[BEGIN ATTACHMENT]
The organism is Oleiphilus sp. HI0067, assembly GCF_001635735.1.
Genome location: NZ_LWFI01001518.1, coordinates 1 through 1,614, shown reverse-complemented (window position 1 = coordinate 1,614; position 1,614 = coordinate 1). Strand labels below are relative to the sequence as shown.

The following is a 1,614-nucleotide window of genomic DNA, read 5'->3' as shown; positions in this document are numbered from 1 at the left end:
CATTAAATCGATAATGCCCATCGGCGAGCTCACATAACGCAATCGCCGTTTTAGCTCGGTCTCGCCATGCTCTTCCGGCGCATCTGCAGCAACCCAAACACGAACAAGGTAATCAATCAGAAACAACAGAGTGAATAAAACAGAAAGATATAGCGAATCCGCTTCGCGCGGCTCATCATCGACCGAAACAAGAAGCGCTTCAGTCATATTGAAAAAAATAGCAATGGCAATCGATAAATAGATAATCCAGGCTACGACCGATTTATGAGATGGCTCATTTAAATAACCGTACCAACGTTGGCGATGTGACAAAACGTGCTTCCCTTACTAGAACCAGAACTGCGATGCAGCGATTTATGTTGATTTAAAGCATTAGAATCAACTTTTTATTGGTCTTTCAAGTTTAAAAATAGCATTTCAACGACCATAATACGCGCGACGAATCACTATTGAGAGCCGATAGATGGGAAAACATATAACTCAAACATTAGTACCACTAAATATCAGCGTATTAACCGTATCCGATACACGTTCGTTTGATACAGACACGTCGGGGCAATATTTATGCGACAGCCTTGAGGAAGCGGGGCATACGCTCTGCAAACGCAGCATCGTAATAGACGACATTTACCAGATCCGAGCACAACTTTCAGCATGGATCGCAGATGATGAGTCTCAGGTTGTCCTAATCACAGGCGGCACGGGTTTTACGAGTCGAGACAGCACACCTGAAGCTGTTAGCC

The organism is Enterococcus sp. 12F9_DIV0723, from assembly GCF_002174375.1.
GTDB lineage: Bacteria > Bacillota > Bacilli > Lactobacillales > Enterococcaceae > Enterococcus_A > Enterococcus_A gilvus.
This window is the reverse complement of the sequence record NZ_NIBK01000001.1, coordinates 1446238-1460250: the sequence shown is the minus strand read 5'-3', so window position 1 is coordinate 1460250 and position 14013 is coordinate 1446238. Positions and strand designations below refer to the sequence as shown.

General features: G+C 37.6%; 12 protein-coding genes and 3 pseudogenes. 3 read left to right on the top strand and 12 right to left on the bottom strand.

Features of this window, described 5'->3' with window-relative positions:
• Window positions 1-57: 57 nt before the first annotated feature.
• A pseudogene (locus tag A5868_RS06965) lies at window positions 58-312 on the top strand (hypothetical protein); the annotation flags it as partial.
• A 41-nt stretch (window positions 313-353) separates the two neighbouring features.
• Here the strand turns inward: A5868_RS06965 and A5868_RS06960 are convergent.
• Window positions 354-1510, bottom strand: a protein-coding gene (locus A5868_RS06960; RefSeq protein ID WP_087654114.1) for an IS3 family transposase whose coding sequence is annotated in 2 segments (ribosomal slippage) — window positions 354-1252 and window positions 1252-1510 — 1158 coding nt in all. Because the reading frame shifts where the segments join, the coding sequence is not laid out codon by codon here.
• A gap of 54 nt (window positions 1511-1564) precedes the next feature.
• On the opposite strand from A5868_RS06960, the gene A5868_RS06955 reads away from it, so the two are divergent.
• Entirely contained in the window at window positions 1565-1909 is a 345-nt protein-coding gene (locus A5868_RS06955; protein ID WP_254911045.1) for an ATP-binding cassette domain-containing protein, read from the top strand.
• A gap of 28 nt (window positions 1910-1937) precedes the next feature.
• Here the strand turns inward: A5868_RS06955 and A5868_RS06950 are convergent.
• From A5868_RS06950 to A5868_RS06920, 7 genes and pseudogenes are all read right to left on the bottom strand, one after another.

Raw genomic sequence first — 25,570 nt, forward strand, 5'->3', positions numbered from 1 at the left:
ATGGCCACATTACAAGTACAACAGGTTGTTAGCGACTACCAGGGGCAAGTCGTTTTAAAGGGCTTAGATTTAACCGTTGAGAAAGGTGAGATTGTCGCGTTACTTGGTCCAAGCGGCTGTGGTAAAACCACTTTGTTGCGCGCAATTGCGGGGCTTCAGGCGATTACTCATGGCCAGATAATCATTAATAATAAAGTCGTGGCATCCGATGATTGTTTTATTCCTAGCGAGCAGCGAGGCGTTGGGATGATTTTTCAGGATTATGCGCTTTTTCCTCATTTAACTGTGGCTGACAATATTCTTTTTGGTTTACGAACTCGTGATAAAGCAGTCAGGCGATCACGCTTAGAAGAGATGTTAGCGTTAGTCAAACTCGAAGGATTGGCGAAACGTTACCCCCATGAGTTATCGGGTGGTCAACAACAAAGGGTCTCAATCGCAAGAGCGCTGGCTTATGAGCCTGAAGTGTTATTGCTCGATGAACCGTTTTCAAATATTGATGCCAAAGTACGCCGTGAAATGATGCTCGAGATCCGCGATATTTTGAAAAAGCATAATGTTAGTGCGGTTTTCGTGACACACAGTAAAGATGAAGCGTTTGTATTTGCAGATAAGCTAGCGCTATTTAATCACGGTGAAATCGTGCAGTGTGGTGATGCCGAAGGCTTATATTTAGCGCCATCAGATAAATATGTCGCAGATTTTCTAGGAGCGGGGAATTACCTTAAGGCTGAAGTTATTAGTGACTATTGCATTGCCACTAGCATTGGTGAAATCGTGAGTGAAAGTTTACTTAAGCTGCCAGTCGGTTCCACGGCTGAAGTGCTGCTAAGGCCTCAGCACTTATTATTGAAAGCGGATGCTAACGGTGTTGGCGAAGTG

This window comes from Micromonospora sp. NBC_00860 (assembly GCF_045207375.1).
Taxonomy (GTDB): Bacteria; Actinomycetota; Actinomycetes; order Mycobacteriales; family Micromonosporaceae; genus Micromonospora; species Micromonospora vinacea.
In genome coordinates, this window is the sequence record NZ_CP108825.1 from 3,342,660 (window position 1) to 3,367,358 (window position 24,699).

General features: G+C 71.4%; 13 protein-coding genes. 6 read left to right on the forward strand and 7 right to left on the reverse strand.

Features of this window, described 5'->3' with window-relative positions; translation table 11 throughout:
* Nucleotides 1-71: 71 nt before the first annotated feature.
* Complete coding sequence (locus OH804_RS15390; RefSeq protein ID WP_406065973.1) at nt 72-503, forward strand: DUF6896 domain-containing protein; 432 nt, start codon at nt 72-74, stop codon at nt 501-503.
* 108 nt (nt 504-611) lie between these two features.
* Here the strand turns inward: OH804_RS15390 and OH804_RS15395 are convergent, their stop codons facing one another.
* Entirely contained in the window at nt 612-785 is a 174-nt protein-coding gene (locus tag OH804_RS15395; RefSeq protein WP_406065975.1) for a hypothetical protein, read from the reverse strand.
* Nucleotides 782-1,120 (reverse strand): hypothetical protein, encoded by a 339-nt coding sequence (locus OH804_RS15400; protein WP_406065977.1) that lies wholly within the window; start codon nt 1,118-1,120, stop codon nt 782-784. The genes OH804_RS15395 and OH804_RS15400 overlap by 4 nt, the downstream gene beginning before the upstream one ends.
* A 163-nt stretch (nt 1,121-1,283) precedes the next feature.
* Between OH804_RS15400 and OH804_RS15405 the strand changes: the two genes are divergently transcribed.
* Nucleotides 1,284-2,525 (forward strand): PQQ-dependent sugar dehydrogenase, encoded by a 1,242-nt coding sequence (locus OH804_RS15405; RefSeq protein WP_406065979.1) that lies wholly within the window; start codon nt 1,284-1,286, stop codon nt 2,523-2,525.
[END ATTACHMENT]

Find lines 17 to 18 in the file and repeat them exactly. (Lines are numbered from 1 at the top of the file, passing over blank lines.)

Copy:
• Entirely contained in the window at window positions 1565-1909 is a 345-nt protein-coding gene (locus A5868_RS06955; protein ID WP_254911045.1) for an ATP-binding cassette domain-containing protein, read from the top strand.
• A gap of 28 nt (window positions 1910-1937) precedes the next feature.